'Featured Free' offers a glimpse into Roku's future

A new Roku home screen section highlights the company's shifting priorities.

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Roku

Over the past few years, Roku has been gradually transforming itself into an advertising business, but until now it wasn’t easy to notice.

Sure, Roku’s streaming players and smart TVs have long included advertising on the home screen, and the app shortcut buttons on its remote controls are paid placements. Yet for the most part, Roku has avoided making drastic changes to its products for the purpose of serving up more ads, even as the company tells Wall Street that it’s sitting on a huge advertising opportunity. 

That changed earlier this month, when Roku began rolling out a major update to its home screen. With a new section called “Featured Free,” users can find ad-supported video from apps like ABC, Fox Now, The CW, Sony Crackle, and Pluto TV. It’s Roku’s first attempt to recommend content right from home screen, which until now has focused more on a traditional grid of apps.

As if to highlight its advertising ambitions, Roku also launched a web version of The Roku Channel earlier this month, letting anyone watch the company’s ad-supported video collection even without a Roku player or smart TV. It’s available at therokuchannel.roku.com, and it works on computers, iOS devices, and Android devices. (It also technically works with the Silk browser on Fire TV, but signing up is clunky and I had some issues with video playback.) After signing in with a Roku account (or creating one), you’ll also get a Continue Watching tab that lets you pick up from where you left off on any device.

These developments aren’t bad for cord-cutters, but they do reflect Roku’s changing priorities in a way that previous hardware launches and software updates haven’t. More than any other streaming TV platform, Roku is now trying to establish itself as a source for free, ad-supported video. The big question now is whether that will ultimately come at the expense of ad-free content. 

Digging up the free stuff

To be clear, I like the new Featured Free section, which solves one of the biggest problems in streaming TV today: Few people realize how many movies and shows they can watch for free, because everything’s scattered across disparate apps. Before perusing the new section, for instance, I didn’t realize that Pluto TV has dozens of free Anthony Bourdain: No Reservations episodes, or that I can finally get around to watching Hot Fuzz for free on Sony Crackle.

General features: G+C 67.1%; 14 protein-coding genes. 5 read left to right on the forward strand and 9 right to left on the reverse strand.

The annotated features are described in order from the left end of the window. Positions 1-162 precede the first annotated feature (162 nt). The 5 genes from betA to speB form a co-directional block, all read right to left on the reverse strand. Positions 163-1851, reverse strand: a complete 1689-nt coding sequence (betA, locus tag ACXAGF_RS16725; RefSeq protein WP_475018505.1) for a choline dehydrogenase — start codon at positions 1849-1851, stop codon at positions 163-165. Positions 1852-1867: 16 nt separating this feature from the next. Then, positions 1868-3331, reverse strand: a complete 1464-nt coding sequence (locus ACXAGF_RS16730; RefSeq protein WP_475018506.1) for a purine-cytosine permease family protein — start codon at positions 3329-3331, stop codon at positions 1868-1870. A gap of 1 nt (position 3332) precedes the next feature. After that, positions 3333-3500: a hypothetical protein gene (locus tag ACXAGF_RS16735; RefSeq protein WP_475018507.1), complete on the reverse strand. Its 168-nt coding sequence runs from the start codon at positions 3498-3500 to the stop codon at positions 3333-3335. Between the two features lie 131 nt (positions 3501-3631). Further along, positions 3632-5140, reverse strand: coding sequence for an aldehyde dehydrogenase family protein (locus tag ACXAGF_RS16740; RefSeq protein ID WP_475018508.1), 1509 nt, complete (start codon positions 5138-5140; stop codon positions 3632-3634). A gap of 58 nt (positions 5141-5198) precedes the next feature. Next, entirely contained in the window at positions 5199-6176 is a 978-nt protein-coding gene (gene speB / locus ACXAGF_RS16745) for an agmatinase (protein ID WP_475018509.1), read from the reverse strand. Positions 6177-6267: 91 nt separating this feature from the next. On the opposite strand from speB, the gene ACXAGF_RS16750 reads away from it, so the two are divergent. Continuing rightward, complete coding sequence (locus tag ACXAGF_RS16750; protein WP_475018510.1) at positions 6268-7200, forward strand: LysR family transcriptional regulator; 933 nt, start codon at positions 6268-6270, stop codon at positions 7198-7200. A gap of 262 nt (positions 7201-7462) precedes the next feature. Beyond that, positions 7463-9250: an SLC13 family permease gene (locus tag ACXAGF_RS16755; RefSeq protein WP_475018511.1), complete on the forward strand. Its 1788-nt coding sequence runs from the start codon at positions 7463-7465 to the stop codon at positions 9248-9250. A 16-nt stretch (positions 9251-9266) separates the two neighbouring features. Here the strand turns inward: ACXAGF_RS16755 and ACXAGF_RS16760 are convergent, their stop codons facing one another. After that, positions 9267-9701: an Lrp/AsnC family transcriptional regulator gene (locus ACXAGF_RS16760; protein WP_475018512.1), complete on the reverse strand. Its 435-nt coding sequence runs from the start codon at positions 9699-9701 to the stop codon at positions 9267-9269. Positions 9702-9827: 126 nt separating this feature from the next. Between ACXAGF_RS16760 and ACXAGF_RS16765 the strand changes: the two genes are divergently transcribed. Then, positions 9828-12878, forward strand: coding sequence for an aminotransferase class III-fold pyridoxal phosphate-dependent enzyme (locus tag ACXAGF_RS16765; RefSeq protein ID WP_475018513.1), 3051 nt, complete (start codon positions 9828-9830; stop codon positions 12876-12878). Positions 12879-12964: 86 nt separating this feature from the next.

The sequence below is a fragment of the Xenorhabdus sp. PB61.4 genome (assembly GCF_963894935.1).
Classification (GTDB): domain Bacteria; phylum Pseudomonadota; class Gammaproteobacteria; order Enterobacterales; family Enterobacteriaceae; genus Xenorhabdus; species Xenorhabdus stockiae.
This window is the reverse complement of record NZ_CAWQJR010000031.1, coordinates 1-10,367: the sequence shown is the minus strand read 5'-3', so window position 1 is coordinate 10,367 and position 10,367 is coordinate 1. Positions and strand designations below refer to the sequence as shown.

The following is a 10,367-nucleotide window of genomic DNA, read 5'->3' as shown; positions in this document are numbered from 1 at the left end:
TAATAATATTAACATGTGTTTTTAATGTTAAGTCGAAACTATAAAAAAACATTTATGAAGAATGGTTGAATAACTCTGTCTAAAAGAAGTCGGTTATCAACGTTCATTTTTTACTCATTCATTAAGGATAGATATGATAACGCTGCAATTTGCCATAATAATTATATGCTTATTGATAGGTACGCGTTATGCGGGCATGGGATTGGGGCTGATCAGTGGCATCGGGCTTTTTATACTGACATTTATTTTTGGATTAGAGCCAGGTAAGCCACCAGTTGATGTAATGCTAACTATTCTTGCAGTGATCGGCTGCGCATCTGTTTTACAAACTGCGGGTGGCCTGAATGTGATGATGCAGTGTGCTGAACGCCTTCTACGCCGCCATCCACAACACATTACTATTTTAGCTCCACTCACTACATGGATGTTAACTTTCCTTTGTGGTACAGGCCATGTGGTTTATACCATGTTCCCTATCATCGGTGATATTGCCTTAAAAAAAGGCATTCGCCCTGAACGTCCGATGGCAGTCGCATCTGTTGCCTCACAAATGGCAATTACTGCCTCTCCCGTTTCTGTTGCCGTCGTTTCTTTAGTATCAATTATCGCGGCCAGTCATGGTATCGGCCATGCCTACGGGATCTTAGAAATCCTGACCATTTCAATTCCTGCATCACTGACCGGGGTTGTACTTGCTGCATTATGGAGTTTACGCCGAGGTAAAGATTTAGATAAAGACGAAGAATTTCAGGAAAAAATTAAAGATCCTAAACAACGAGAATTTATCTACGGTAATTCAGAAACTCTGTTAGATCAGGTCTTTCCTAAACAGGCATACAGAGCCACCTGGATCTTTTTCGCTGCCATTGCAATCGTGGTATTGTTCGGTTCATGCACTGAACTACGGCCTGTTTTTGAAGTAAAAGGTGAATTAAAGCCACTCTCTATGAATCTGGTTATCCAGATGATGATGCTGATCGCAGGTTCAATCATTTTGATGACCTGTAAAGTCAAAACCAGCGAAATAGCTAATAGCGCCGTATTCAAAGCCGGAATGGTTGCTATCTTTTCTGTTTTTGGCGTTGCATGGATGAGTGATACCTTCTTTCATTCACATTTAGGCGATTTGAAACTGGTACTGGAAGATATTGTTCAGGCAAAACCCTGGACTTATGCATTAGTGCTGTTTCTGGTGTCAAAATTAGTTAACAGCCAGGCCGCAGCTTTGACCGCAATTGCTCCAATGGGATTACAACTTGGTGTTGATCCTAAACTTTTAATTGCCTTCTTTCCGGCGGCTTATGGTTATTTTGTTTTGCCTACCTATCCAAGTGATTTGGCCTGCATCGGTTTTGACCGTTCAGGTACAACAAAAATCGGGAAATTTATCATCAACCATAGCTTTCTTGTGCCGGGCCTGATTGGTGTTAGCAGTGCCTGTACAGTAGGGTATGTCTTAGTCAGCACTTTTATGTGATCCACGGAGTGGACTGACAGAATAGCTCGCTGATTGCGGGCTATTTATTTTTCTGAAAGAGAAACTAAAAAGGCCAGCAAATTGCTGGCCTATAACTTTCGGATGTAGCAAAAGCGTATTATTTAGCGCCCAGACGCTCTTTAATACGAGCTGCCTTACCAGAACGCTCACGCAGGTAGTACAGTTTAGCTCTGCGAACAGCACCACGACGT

One can imagine this section expanding over time. Right now, it offers just a handful of categories, such as Featured, Recent TV, Classic TV, Comedies, and Dramas, with no more than 10 titles in each category. It’d be nice if Featured Free included even more genres, additional content sources (PBS is notably absent), a Continue Watching tab for things you’ve previously selected, and perhaps even recommendations based on what you’ve already watched.

Featured Free could also use some sources of news, especially now that Roku has removed the dedicated News section from its home screen. (This section, which strung together a daily briefing from various news sources, did not quite got the attention it deserved.) Roku devices offer lots of livestreaming news sources, including CBS News, ABC News, Newsy, Cheddar, and NewsOn, but users might not know it without browsing Roku’s Channel Store.

Even now, though, Roku does a better job of highlighting free content than other streaming devices. Amazon’s Fire TV interface is more concerned with selling additional content to Prime subscribers, via both on-demand video rentals and extra subscriptions through Amazon Channels. Apple TV, meanwhile, panders more to cable subscribers, with an interface that emphasizes cable-authenticated video from TV network apps.

Compared to Apple and Amazon, Roku has a bigger incentive to push ad-supported video. It’s not looking to profit handsomely from hardware sales like Apple, and it doesn’t offer any video subscriptions like Amazon. Instead, Roku’s goal is to get its software onto as many TVs as possible, and then profit through advertising at scale. That means putting more ad-supported video front-and-center.

Moving beyond ads

Roku may not remain fixated on ad-supported video forever. A couple months ago, Variety’s Janko Roettgers reported that Roku is building a subscription marketplace similar to Amazon Channels. (He cited unnamed sources.) This would allow users to combine multiple subscriptions under one bill for channels like HBO and Showtime, while putting all those videos in one convenient location.

To speculate a little bit, Roku could embrace ad-free video with its own home screen section, in the same way that Featured Free highlights ad-supported video now. The Roku Channel could also play a role, serving up video from users’ subscription services on iOS, Android, and other non-Roku platforms. The result could look similar to what Amazon is doing now—with the Fire TV and Prime Video apps serving the same Amazon content across all platforms—but with a heavy dose of ad-supported video as well.

In terms of software, Roku has always erred on the conservative side, avoiding sweeping changes in favor of smaller incremental improvements. This is no more evident than in Roku’s app grid, which for years has been the primary way to navigate through content. The Featured Free section is a departure from that time-worn approach, and could plant the seeds for much larger changes to come.

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